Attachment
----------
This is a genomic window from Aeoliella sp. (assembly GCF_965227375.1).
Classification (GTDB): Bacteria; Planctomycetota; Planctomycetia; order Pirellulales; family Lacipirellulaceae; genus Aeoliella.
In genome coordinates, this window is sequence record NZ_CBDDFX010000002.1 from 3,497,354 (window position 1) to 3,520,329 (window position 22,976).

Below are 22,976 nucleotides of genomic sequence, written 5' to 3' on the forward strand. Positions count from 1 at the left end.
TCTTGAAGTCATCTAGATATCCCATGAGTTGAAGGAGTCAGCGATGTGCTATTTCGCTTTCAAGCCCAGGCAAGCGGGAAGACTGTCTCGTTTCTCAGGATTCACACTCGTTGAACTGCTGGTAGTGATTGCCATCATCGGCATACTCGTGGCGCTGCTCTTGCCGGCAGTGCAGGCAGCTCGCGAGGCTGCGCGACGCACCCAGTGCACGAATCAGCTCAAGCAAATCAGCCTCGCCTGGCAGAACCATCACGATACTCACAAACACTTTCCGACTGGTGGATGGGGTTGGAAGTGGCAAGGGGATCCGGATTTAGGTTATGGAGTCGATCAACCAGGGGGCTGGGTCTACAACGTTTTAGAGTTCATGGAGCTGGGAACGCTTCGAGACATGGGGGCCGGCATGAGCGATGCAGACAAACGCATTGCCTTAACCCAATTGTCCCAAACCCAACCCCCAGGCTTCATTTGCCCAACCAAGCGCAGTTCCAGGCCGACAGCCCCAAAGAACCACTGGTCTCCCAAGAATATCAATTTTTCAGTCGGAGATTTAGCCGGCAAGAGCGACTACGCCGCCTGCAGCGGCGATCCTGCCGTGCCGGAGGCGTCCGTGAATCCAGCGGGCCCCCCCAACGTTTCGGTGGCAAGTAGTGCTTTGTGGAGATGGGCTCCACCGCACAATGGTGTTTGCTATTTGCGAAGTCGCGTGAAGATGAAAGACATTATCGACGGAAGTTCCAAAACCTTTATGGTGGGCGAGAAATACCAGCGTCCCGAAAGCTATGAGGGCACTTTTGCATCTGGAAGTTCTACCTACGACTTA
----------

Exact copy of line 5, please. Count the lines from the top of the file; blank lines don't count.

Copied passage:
TCTTGAAGTCATCTAGATATCCCATGAGTTGAAGGAGTCAGCGATGTGCTATTTCGCTTTCAAGCCCAGGCAAGCGGGAAGACTGTCTCGTTTCTCAGGATTCACACTCGTTGAACTGCTGGTAGTGATTGCCATCATCGGCATACTCGTGGCGCTGCTCTTGCCGGCAGTGCAGGCAGCTCGCGAGGCTGCGCGACGCACCCAGTGCACGAATCAGCTCAAGCAAATCAGCCTCGCCTGGCAGAACCATCACGATACTCACAAACACTTTCCGACTGGTGGATGGGGTTGGAAGTGGCAAGGGGATCCGGATTTAGGTTATGGAGTCGATCAACCAGGGGGCTGGGTCTACAACGTTTTAGAGTTCATGGAGCTGGGAACGCTTCGAGACATGGGGGCCGGCATGAGCGATGCAGACAAACGCATTGCCTTAACCCAATTGTCCCAAACCCAACCCCCAGGCTTCATTTGCCCAACCAAGCGCAGTTCCAGGCCGACAGCCCCAAAGAACCACTGGTCTCCCAAGAATATCAATTTTTCAGTCGGAGATTTAGCCGGCAAGAGCGACTACGCCGCCTGCAGCGGCGATCCTGCCGTGCCGGAGGCGTCCGTGAATCCAGCGGGCCCCCCCAACGTTTCGGTGGCAAGTAGTGCTTTGTGGAGATGGGCTCCACCGCACAATGGTGTTTGCTATTTGCGAAGTCGCGTGAAGATGAAAGACATTATCGACGGAAGTTCCAAAACCTTTATGGTGGGCGAGAAATACCAGCGTCCCGAAAGCTATGAGGGCACTTTTGCATCTGGAAGTTCTACCTACGACTTA